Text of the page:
How To Make Donuts In The Microwave

How To Make Donuts In The Microwave

If you’ve been on social media in the last year, you’ve probably encountered enticing, single-serving, microwave recipes for brownies, cakes and other desserts. They usually look amazing and always promise to be fast and easy.  I went to baking school, but I still became temporarily obsessed with the idea of making my favorite desserts in minutes in the microwave.  I tried several of the recipes and they we’re mostly satisfactory, if not stellar.

Throughout this quick-fix phase, I pondered how I could make a satisfying donut in the microwave.  I tweaked and tested recipes until I came up with a microwave cake that tasted similar to a chocolate cake donut.  Coming up with the recipe was the easy part.  Making a donut out of it was another matter.

I played with thicker batters piped in the shape of donuts.  That didn’t work.  The batter fused together in what was supposed to be the hole.  Plus, the cake was too dry from having to add extra flour.  I knew I had to find a way to stick to the recipe I liked, yet still create a donut shape.

Having no luck, I decided to drink my troubles away.  I was pouring bourbon into a shot glass to make a Manhattan.  The answer was in my hand.  I took the shot glass and rested it in a glass cereal bowl.   There it was… a donut mold.

I whipped up another batch of the cake batter, greased my makeshift mold and gave it a try.  It worked!  I realized on subsequent attempts that works best if the shot glass is right-side-up in the bowl with the smallest part of the glass touching the bowl.

Holding A Microwave Donut

In a reality, these donuts are just cakes in funny shapes.  But isn’t that what donuts are?  They need icing to make them really feel like donuts.  Without icing, they look kind of like sad, little, porous Bundt cakes.  But once you add icing, you get the donut experience.  At least, you get the best donut experience you can get in a couple of minutes from your microwave.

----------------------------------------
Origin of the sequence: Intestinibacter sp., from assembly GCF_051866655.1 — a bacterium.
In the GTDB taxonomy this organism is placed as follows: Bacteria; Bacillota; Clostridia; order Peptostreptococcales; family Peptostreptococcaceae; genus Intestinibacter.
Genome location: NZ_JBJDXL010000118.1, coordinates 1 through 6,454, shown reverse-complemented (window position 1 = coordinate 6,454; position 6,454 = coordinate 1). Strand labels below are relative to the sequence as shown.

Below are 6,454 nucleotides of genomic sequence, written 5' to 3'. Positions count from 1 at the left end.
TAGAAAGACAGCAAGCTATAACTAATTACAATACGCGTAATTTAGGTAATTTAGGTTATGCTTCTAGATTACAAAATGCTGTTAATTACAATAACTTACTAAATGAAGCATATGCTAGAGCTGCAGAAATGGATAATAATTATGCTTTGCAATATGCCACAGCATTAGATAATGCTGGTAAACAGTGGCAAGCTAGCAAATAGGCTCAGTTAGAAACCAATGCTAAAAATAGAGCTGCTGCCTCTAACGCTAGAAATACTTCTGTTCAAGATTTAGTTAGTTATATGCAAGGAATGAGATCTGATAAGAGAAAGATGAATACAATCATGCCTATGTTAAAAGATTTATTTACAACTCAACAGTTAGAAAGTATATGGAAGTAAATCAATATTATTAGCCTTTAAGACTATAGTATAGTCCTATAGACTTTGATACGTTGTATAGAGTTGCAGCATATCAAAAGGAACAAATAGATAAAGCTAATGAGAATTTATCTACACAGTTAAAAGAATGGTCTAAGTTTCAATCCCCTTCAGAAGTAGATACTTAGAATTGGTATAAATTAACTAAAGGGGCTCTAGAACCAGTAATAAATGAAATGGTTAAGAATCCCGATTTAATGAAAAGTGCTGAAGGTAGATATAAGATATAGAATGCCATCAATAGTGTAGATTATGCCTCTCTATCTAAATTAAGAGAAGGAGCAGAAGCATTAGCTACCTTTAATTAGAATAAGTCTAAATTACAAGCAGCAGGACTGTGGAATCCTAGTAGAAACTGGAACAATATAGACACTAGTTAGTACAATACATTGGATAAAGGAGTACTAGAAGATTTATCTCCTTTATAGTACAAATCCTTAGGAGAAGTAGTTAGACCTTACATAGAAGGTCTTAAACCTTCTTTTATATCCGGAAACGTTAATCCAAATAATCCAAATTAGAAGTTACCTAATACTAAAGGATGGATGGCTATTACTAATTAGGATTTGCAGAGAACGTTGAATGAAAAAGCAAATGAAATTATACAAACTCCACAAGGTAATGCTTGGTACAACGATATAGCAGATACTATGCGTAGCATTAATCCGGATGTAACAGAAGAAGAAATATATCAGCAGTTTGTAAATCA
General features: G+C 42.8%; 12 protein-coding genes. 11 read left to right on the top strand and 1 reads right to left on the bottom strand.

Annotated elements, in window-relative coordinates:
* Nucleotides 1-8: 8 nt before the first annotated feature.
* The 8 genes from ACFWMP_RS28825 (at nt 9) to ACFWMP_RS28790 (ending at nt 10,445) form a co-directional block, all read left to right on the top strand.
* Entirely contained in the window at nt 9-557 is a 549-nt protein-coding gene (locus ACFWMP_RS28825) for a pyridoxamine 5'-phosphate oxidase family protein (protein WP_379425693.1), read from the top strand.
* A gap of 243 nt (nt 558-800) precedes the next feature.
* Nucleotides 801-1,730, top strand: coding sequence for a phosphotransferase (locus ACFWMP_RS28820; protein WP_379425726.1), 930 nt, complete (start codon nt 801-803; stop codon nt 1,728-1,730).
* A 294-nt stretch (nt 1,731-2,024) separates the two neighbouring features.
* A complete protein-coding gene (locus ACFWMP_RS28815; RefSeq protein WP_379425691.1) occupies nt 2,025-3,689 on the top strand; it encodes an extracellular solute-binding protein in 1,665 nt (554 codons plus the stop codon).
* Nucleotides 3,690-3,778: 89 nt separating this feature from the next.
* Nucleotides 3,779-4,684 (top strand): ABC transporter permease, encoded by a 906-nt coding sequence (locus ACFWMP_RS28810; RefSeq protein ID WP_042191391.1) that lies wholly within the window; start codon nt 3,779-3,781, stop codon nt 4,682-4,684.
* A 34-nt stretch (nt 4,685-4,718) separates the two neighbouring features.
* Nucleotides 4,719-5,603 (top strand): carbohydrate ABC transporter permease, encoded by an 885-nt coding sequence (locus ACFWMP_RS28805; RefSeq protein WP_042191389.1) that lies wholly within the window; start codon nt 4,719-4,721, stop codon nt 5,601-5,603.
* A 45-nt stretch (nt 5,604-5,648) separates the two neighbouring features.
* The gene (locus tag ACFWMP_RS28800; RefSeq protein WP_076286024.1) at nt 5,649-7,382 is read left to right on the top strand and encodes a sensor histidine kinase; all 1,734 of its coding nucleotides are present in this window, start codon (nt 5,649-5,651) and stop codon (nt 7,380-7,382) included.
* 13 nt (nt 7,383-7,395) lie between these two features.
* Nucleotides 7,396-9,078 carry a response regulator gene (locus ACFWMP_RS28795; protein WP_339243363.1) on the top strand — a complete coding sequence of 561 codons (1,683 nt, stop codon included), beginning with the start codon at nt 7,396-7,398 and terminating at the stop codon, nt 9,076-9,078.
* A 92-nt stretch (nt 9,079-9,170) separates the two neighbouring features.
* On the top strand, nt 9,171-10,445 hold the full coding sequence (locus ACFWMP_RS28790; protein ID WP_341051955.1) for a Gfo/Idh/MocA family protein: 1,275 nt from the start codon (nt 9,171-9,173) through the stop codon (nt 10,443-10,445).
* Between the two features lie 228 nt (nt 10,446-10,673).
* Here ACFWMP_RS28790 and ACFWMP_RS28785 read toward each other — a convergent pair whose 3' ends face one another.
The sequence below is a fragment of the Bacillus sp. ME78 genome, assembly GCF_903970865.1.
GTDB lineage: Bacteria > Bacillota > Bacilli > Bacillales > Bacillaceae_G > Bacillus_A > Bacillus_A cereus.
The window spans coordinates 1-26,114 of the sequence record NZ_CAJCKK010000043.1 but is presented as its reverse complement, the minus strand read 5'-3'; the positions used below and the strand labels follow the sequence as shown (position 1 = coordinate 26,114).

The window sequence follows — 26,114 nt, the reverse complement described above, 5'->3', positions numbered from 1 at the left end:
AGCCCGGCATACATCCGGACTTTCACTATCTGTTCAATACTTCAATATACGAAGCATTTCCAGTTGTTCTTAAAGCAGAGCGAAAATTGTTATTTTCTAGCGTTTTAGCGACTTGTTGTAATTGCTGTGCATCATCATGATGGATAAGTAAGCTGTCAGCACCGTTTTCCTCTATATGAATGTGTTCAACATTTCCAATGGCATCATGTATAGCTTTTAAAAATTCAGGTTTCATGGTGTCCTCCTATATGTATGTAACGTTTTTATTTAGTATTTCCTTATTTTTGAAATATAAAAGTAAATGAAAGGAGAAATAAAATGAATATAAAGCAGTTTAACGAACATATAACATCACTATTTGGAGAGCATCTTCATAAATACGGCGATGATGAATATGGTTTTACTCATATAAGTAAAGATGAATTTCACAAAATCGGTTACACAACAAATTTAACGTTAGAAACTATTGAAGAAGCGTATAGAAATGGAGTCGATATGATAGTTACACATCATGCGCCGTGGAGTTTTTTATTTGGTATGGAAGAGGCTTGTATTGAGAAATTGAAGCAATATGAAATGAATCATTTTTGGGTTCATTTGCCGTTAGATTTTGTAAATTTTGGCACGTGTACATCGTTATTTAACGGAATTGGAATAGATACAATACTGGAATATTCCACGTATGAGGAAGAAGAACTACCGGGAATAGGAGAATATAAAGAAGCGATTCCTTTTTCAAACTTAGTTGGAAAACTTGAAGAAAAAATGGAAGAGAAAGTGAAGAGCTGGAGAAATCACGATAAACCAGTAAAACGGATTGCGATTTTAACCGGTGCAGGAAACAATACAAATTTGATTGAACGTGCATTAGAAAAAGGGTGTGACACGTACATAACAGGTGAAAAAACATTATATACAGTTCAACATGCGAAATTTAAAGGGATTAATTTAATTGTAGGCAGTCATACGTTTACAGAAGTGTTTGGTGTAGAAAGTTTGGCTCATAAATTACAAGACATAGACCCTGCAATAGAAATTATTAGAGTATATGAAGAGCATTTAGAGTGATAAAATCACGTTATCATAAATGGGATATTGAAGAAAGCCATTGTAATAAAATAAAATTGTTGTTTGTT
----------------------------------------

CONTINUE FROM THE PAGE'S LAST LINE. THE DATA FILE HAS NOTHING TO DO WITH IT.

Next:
They’re not quite as good as a real donut.  But I would suggest that nothing is quite as good as real donut… except maybe bacon.  But for a quick fix, these are terrific.

Everything you need to know is on the recipe card above, but I’ll go into detail below in case you want further explanation on those purposefully simplistic instructions.

Making Microwave Donuts

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Celebrating The Birth Of Elvis… With Grits

Sweet Breakfast Grits

Happy Birthday Elvis Presley!  Born in 1935, this year he would have been 79 years old.  Every January 8th, I like to make one of Elvis’ favorite foods to celebrate.  Last year, I made his famous fried breakfast sandwich with peanut butter, bacon and banana.  To celebrate this year, I decided to make Sweet Breakfast Grits.

Happy Birthday Elvis Presley!

I found a really fun book in the bargain section of Barnes & Noble called Are You Hungry Tonight? compiled by Brenda Arlene Butler. It’s an eclectic mix of Elvis’ favorite foods – everything from Sausage Spoon Bread to Chicken ala King.  There’s only 7 breakfast recipes in the book, but it’s a great read for Elvis fans who love to cook.

Are You Hungry Tonight?

The book claims that Elvis’ mother used to make him grits and speculates that grits were probably included in his earliest memories of solid food.  Another book, The Life And Cuisine Of Elvis Presley by David Adler, reveals that Elvis enjoyed grits for breakfast in his later years along with 6-egg omelets and burnt bacon by the pound.  Today, we’ll just concentrate on the grits.

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Christmas Cake Donuts: Reindeer, Snowmen & Wreaths

Christmas Cake Donuts: Reindeer, Snowmen And Wreaths

Yikes! Christmas is coming too soon!  Where did the time go?  Eek!  No time for a flowery introduction.  Gotta make the donuts!  Let’s jump right in.

The decorating techniques shown here can be applied to any donut with a hole… baked, raised or cake.  I went with cake donuts.  Here’s the recipe:

Donuts Ready To Be Decorated

Basic Cake Donuts

  • 2 and 3/4 cup all-purpose flour
  • 1 Tablespoon baking powder
  • 1 teaspoon salt
  • 1 teaspoon freshly grated nutmeg
  • 1 teaspoon cinnamon
  • 3/4 cup white sugar
  • 2 Tablespoons shortening
  • 1/2 cup milk
  • 1 large egg
  • 1/3 cup mashed potato
  • canola oil for frying

This recipe makes about 20 donuts.

Sift the flours, baking powder, salt, nutmeg and cinnamon together into a medium bowl.

In a mixer fitted with a paddle attachment, add the shortening and the sugar.  Mix on slow until the mixture resembles coarse sand.  Add the egg and mix on slow until well combined and uniform in color.